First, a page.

I never wanted a Takamine, but I bought this guitar new in 2000 (or 2001) at a giant music store in Charlotte, NC. I played every acoustic guitar in that store and tried to have an open mind (regardless of brand swagger) of how the guitar played and sounded. There was nothing in the store that compared to this guitar. It was perfect for me. So, there I was with a Takamine, and I played it through my “singer-songwriter” period in Asheville… when in Rome, right? I played with Ben Graham, previously of Callie’s Paw from Greensboro, NC. We did a duo thing we called Broadwater Graham. Then, I did solo gigging for a while. I did not enjoy that at all. I was trying too hard. I was trying to have merch and book gigs and play long sets and get paid. It was no fun at all.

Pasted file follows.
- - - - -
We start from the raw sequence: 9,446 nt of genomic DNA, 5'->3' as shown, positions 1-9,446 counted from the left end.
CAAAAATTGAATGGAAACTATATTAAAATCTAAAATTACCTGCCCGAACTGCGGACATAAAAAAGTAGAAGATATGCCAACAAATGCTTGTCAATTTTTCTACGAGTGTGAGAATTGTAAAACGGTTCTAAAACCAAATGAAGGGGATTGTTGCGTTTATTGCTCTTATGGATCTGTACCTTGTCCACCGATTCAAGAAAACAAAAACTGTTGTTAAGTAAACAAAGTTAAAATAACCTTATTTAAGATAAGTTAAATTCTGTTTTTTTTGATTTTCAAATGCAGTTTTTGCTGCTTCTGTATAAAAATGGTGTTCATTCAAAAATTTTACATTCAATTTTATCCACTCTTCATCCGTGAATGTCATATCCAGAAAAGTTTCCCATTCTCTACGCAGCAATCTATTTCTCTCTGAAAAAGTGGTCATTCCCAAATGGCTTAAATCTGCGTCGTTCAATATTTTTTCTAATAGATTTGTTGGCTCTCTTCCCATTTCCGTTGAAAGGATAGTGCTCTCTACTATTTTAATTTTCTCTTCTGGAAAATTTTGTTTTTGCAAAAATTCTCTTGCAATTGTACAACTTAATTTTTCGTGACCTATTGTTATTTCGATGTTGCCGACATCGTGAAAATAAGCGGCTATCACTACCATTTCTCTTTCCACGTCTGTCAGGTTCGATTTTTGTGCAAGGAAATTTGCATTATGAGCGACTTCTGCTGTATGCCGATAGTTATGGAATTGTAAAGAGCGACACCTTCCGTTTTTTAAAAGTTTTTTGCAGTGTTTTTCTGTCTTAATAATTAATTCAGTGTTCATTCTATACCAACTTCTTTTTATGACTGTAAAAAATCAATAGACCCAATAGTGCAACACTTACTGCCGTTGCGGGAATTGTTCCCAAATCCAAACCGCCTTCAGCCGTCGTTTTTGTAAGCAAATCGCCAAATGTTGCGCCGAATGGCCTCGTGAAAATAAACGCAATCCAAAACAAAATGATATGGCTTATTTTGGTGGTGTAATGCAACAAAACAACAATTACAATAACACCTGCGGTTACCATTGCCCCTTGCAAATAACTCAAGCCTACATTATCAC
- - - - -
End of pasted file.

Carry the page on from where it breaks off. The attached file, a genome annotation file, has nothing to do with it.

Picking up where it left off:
I’ve always loved this guitar though. I tried to buy “cooler” guitars to replace it – Martin, Gibson, Epiphone, and more. But I always kept this and sold those others. This guitar is the brightest, best-sounding, easiest to play acoustic I’ve ever played. It sounds great plugged in too with good pickups and preamps. It also has a built-in tuner and EQ (which was VERY helpful when I was gigging in coffee shops and bookstores and such, battling whatever PA the venue had cobbled together).
Plus, I think the guitar is beautiful. It’s lacking any adornment at all (not even a pick guard) and just relies on the wood to be rich and beautiful in its own right. It has a solid cedar top and a solid mahogany back, both with a thin satin finish that just makes the guitar still feel like it’s just natural wood in your hands, but super silky smooth wood. And the rosewood fingerboard feels great to play. I have lighter gauge strings on it (my preference).
“You’ll fall in love with the tone of the EAN40C. Like all Takamine Naturals, it’s so alive with sound that it nearly jumps out of your hands. The clean and simple approach of the Naturals has been imitated by other makers, but virtually nothing yet has compared to the purity of style – and sound – of the original.”